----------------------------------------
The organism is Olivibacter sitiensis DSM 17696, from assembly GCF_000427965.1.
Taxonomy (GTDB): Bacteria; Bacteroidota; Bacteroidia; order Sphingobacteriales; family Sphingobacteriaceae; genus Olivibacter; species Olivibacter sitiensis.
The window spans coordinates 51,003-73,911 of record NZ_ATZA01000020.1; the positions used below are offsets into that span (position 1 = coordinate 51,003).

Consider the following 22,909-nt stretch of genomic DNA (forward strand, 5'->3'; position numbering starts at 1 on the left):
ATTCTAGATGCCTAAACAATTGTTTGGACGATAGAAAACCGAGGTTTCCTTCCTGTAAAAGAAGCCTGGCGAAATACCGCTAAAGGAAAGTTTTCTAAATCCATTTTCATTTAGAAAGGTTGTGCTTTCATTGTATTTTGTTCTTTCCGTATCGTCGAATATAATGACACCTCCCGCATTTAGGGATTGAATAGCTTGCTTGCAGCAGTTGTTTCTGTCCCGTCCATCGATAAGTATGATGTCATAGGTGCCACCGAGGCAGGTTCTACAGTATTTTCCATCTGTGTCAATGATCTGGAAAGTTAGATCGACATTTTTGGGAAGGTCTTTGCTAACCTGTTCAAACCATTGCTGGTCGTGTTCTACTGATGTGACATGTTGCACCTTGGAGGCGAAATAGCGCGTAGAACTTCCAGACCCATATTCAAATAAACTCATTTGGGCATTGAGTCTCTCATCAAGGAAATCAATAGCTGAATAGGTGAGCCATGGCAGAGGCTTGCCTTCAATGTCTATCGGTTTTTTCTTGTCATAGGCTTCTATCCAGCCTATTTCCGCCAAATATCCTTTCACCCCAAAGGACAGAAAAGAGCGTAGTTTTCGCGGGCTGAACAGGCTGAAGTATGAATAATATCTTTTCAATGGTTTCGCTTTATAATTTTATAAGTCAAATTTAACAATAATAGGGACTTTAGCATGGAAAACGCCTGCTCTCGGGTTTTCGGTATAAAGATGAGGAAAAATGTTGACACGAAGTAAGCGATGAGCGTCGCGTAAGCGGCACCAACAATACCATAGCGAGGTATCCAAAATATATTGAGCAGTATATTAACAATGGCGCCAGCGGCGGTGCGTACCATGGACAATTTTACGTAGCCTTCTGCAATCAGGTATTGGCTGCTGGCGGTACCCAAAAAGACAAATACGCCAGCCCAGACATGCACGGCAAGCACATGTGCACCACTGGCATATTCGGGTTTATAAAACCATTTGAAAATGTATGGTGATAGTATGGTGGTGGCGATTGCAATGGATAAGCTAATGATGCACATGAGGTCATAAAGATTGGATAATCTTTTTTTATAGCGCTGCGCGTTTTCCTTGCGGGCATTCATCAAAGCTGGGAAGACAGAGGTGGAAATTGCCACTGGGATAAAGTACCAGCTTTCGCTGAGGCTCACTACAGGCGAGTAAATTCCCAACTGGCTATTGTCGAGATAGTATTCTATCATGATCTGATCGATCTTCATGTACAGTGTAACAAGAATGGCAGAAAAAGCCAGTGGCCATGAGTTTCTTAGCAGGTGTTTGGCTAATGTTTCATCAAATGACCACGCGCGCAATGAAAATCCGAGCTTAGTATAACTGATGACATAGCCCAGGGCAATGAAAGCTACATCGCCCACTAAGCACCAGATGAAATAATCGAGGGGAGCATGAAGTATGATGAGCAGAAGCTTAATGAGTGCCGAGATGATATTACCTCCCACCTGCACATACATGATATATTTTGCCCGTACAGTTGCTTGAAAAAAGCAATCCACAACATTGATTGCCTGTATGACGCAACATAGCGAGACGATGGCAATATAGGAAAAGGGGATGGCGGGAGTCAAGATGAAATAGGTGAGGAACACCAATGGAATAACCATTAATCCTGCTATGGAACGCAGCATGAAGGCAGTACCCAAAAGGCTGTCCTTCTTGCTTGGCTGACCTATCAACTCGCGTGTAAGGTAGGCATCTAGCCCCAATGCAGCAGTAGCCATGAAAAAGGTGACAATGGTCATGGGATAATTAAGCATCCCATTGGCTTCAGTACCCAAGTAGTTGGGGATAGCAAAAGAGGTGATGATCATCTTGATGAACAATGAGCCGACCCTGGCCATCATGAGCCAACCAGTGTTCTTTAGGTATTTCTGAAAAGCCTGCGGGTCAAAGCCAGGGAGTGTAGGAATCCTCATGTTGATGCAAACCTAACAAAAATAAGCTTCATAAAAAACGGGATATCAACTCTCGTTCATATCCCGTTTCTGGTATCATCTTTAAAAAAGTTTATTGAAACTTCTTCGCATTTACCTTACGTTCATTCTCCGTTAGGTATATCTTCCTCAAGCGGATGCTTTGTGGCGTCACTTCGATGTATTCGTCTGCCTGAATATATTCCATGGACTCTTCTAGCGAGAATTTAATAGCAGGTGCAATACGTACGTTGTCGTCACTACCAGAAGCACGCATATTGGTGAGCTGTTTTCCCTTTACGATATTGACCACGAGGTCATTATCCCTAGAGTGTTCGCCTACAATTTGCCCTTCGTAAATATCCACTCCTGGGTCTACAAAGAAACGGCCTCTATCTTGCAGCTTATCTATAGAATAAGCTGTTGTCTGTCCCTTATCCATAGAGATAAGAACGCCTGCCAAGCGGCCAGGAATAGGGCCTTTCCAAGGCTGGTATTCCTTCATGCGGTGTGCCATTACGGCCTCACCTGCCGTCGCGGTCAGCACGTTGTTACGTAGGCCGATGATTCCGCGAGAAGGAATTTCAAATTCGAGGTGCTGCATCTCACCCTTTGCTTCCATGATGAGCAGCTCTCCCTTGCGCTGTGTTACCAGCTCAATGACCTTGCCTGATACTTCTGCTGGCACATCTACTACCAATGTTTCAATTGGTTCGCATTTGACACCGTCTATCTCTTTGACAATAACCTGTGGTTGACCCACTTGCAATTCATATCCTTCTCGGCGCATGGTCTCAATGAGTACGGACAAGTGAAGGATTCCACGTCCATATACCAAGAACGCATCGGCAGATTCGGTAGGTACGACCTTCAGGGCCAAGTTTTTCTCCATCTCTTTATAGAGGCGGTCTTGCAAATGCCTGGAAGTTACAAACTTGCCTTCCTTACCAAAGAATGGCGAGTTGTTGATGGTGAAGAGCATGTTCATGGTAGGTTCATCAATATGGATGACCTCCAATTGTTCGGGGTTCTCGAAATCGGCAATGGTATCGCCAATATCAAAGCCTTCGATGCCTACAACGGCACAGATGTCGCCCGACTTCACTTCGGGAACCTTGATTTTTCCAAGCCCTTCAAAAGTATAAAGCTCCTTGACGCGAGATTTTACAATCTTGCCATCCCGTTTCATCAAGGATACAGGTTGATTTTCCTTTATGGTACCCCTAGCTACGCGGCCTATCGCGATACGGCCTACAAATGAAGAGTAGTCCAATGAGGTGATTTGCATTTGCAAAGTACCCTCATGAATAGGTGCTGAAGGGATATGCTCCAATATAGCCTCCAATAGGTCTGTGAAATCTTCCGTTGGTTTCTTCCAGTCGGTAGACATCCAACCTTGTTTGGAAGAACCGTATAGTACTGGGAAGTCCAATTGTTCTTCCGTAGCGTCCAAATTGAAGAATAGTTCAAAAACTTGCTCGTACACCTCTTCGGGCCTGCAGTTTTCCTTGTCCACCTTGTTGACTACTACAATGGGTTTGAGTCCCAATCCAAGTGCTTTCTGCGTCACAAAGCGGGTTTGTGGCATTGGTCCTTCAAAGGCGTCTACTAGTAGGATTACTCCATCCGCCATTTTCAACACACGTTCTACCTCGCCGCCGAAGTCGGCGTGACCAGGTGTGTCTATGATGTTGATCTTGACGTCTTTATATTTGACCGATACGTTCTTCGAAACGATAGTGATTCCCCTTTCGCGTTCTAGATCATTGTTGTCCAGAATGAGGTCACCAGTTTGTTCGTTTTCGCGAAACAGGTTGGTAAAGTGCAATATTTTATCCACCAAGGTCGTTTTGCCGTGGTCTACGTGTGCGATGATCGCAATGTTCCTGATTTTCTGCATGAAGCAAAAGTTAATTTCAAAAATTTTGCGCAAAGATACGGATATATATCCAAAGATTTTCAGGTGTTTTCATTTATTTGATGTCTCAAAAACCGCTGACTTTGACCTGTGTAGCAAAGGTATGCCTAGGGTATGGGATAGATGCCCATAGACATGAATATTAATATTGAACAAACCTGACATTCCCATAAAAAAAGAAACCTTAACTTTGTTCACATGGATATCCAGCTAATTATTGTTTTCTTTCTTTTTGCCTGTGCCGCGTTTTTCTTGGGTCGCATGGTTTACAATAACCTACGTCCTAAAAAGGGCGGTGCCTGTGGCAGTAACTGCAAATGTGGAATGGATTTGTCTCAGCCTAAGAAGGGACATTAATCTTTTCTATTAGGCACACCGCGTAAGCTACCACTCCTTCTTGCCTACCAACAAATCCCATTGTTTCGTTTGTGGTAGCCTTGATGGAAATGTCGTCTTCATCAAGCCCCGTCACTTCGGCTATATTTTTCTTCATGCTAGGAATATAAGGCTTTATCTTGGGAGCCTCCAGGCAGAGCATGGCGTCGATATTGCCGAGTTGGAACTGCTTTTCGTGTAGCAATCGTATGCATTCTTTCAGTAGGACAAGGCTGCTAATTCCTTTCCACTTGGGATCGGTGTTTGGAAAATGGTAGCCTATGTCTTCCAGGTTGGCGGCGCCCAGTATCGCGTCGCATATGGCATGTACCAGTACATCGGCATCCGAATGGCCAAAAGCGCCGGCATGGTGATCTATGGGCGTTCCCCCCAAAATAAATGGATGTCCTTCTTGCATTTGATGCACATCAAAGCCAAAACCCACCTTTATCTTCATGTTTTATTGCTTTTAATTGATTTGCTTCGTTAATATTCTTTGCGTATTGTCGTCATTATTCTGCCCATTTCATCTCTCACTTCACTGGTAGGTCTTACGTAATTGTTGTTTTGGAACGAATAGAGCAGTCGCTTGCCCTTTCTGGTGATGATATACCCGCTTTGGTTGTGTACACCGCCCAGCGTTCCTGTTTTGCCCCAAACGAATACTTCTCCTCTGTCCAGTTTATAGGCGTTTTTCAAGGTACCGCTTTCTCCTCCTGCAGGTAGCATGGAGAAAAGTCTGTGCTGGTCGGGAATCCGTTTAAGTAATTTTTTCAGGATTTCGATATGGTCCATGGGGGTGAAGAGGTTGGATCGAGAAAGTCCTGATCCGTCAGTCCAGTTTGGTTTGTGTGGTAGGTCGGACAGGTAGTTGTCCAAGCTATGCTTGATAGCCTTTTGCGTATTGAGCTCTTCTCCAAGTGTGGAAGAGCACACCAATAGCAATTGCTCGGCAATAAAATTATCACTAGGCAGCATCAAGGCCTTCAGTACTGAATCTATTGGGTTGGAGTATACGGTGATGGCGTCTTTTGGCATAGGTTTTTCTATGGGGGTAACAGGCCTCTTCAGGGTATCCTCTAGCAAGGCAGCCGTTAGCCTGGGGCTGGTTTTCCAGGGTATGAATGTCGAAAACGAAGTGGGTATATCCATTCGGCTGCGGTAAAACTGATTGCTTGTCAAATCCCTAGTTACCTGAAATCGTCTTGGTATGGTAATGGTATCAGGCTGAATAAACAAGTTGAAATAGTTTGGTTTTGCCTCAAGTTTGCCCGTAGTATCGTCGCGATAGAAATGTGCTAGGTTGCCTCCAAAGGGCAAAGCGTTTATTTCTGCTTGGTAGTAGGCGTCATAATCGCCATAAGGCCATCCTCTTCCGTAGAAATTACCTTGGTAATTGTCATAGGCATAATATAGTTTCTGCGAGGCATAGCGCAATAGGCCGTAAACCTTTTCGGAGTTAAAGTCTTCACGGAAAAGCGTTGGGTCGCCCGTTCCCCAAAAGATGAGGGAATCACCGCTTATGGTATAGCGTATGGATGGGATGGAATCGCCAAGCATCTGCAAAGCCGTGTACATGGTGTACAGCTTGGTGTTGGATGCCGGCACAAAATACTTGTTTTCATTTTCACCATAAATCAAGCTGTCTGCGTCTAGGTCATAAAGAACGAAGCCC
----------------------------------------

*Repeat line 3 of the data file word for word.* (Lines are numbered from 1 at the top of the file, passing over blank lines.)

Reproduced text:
The window spans coordinates 51,003-73,911 of record NZ_ATZA01000020.1; the positions used below are offsets into that span (position 1 = coordinate 51,003).